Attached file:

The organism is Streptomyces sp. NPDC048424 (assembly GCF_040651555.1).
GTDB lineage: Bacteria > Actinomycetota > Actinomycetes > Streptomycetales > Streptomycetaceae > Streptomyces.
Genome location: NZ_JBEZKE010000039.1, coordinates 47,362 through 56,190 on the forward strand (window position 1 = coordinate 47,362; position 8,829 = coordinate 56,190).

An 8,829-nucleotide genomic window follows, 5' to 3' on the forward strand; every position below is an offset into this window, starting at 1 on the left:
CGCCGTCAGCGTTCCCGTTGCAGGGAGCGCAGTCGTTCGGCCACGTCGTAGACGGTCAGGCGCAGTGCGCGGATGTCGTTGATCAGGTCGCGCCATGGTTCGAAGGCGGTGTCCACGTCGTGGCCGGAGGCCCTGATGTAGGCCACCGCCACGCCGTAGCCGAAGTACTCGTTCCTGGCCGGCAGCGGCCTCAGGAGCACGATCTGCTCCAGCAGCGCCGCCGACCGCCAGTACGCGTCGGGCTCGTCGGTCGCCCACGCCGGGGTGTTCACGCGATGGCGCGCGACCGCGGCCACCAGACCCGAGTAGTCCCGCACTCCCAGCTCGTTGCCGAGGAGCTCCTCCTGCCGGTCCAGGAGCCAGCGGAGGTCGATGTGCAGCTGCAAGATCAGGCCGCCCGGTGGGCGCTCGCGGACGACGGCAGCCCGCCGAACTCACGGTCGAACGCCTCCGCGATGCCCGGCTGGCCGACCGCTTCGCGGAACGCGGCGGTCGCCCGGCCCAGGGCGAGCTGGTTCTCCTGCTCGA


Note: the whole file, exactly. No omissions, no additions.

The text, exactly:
The organism is Streptomyces sp. NPDC048424 (assembly GCF_040651555.1).
GTDB lineage: Bacteria > Actinomycetota > Actinomycetes > Streptomycetales > Streptomycetaceae > Streptomyces.
Genome location: NZ_JBEZKE010000039.1, coordinates 47,362 through 56,190 on the forward strand (window position 1 = coordinate 47,362; position 8,829 = coordinate 56,190).

An 8,829-nucleotide genomic window follows, 5' to 3' on the forward strand; every position below is an offset into this window, starting at 1 on the left:
CGCCGTCAGCGTTCCCGTTGCAGGGAGCGCAGTCGTTCGGCCACGTCGTAGACGGTCAGGCGCAGTGCGCGGATGTCGTTGATCAGGTCGCGCCATGGTTCGAAGGCGGTGTCCACGTCGTGGCCGGAGGCCCTGATGTAGGCCACCGCCACGCCGTAGCCGAAGTACTCGTTCCTGGCCGGCAGCGGCCTCAGGAGCACGATCTGCTCCAGCAGCGCCGCCGACCGCCAGTACGCGTCGGGCTCGTCGGTCGCCCACGCCGGGGTGTTCACGCGATGGCGCGCGACCGCGGCCACCAGACCCGAGTAGTCCCGCACTCCCAGCTCGTTGCCGAGGAGCTCCTCCTGCCGGTCCAGGAGCCAGCGGAGGTCGATGTGCAGCTGCAAGATCAGGCCGCCCGGTGGGCGCTCGCGGACGACGGCAGCCCGCCGAACTCACGGTCGAACGCCTCCGCGATGCCCGGCTGGCCGACCGCTTCGCGGAACGCGGCGGTCGCCCGGCCCAGGGCGAGCTGGTTCTCCTGCTCGA